In a similar fashion to Oracle, the PostgreSQL database offers a DR solution that enables data replication to a standby server. A number of options exist from logical data replication, log shipping and real-time data streaming to a physical hot standby. The later enables read only access to a mirror copy of the master database, known as query offload, which has the added advantage of providing failover to a standby database should the master fail.

One area that is often overlooked is; when the standby becomes the master, it cannot automatically return to being a standby database. In fact, if the former master is still online, we have a split-brain situation where an application can read-write to two master databases. It is therefore essential that the former master is shutdown when performing failover testing.

The Ansible playbook discussed in this post overcomes this problem, by resynchronizing the former master database with the new master, using the pg_rewind utility, which synchronizes a PostgreSQL data directory with another data directory and thus allows the hot standby database to be recreated.

Promoting a PostgreSQL standby database to be a master is easy. Simply touch the “trigger” file specified in the recovery.conf file on the standby server to automate the failover. If the standby is synchronized with the master, it will immediately become the new master, the trigger file will be deleted and the recovery.conf file will be renamed to recovery.done. Now we can make the former master a hot standby…

The steps

The automated steps executed by the postgres-cluster-switchover-to-standby.yml Yaml script are as follows:

  1. Stop the postgres service on the current primary (master) server
  2. Promote the standby database to become a primary by touching the trigger_file on current standby server
  3. Configure the former standby database parameter wal_log_hints in postgresql.conf
  4. Enable postgres user host based access in pg_hba.conf on former standby (new primary) database
  5. Restart the postgres service on the former standby (new primary) server
  6. Execute the pg_rewind utility on the former primary (new standby) server to synchronize with the new primary database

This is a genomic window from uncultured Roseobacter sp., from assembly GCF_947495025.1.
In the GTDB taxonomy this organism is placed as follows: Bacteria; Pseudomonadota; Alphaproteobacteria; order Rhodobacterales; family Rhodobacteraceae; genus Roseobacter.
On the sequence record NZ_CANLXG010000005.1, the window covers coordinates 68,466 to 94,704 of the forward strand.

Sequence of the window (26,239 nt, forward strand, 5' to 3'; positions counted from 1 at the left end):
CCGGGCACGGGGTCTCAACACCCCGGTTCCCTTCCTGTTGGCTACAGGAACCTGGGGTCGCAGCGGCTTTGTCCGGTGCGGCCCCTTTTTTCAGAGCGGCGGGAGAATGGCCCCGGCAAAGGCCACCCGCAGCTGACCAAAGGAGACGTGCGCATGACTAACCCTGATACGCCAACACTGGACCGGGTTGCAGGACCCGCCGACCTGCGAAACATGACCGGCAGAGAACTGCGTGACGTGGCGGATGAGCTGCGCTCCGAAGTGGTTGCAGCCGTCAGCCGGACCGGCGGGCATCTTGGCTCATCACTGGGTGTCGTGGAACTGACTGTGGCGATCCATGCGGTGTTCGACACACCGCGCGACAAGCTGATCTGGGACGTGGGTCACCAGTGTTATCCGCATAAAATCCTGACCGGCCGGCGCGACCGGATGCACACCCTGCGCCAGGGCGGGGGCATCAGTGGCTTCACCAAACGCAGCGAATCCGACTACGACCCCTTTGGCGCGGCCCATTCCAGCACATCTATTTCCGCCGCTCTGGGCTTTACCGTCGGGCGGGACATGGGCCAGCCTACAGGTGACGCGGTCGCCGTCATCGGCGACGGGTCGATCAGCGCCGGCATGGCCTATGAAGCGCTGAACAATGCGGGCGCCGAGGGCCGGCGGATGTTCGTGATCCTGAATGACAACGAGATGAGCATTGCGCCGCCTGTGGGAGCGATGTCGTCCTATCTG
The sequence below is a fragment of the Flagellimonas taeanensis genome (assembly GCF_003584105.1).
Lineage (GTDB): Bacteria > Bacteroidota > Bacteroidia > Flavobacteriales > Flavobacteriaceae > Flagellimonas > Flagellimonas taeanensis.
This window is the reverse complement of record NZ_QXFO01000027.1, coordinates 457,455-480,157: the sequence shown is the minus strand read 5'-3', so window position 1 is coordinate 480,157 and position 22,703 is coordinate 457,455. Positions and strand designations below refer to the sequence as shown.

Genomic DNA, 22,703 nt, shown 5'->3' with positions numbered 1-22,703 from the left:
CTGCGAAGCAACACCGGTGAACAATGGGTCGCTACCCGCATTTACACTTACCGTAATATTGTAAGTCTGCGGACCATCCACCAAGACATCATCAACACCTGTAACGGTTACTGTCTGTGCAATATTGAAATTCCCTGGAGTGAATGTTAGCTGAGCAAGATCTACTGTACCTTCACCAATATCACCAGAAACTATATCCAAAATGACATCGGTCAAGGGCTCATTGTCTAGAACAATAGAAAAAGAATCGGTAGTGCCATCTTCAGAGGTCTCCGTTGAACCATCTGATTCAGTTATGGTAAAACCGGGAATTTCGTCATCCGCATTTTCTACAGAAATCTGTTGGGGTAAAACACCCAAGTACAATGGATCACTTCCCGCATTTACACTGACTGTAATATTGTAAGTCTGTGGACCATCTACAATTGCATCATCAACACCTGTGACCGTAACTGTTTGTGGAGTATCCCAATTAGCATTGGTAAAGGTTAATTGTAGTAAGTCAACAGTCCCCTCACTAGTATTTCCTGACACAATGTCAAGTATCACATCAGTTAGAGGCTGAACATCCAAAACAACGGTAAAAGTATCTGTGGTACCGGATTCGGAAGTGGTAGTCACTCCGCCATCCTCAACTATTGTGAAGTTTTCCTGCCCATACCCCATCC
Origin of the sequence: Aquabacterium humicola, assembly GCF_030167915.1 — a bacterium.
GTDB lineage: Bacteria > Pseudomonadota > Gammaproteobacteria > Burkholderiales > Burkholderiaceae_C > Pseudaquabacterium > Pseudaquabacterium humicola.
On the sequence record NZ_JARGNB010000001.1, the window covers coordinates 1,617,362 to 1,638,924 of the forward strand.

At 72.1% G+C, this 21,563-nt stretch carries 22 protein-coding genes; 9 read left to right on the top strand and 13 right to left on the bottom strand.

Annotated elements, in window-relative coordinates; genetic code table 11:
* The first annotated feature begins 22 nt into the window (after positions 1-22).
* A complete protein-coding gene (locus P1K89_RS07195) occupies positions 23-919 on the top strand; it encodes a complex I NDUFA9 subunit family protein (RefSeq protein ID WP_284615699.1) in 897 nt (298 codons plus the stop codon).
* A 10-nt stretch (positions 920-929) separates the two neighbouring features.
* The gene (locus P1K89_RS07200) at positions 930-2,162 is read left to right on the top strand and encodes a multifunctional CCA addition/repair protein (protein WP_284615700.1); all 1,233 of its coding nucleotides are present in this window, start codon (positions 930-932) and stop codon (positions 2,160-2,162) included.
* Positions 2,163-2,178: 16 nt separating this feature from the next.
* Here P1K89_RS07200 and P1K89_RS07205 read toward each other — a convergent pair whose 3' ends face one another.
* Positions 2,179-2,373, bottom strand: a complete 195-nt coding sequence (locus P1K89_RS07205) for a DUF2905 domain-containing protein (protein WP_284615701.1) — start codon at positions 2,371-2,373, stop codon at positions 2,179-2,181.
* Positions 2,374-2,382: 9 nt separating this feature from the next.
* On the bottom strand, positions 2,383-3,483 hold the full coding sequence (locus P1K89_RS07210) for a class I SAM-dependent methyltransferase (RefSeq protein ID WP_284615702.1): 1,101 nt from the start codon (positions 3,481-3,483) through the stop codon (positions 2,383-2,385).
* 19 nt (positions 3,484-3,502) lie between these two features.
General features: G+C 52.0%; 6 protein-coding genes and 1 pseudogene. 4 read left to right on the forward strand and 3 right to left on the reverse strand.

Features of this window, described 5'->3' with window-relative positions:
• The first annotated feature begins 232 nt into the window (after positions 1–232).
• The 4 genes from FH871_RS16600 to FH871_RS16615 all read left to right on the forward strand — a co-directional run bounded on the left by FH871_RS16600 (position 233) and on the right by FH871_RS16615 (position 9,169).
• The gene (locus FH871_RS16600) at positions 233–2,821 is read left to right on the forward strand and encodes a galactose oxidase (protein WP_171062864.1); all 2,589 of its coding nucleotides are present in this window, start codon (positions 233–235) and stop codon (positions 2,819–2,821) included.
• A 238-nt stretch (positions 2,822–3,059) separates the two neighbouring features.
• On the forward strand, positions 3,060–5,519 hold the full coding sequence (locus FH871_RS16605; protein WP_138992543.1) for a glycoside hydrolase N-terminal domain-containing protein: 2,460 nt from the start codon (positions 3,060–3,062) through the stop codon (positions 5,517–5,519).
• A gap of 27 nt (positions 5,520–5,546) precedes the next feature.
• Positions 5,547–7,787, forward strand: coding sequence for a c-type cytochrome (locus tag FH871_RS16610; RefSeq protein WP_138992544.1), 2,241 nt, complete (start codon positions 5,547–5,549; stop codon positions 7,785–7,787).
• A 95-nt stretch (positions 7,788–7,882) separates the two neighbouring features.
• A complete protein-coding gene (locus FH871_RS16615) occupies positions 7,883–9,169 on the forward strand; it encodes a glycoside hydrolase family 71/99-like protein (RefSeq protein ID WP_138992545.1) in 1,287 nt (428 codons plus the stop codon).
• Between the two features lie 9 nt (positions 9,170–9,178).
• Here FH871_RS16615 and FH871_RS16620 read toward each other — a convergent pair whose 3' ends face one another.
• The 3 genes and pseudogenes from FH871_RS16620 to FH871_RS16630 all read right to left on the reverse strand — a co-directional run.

7. Configure the former primary (new standby) database parameters archive_mode, max_wal_senders and wal_log_hints parameters in postgresql.conf
  8. Configure the former standby (new primary) database parameters archive_command in postgresql.conf
  9. Configure the former standby (new primary) database. Disable postgres user host based access in pg_hba.conf
  10. Configure the former standby (new primary) database. Enable replication user host based access in pg_hba.conf
  11. Restart the postgres service on former standby (new primary) server
  12. Wait for the new standby database to synchronize
  13. Rename recovery.done to recovery.conf on the former primary (new standby) database
  14. Configure the former primary (new standby) database primary_conninfo parameter in recovery.conf
  15. Configure the former primary (new standby) database max_wal_senders and wal_log_hints parameters in postgresql.conf
  16. Restart the postgres service on former primary (new standby) server
  17. Perform database recovery check on new standby database

The playbook

---
- hosts: primary

# YAML script: postgres-cluster-switchover-to-standby.yml
 # Usage : ansible-playbook postgres-cluster-switchover-to-standby.yml --extra-vars "db_name=postgres db_repuser=repuser db_rep_password=repuser123 db_port=5321 db_data_dir=/var/lib/pgsql/9.5/data primary_ip=192.168.0.191 standby_ip=192.168.0.101"

pre_tasks:
 - assert: { that: "{{item}} is defined" }
 with_items:
 - db_name
 - db_repuser
 - db_rep_password
 - db_port
 - primary_ip
 - db_data_dir

 tasks:
 
 - name: Stopping the postgres service on the current master
 service: name=postgresql-9.5 state=stopped sleep=30

- hosts: standby
 tasks:

 # Initialising the global variable
 - shell: chdir="{{ db_data_dir }}" grep trigger_file recovery.conf | awk '{print $3}' | sed s/\'//g 
 register: triggerfile
 ignore_errors: True
 - debug:
 var: triggerfile.stdout
 
 - name: Initiating switchover to standby. Promoting to master
 file: path={{ triggerfile.stdout }} state=touch
 become: true
 become_user: postgres
 
- hosts: primary
 tasks:

 - name: Enabling wal_log_hints in postgresql.conf on former master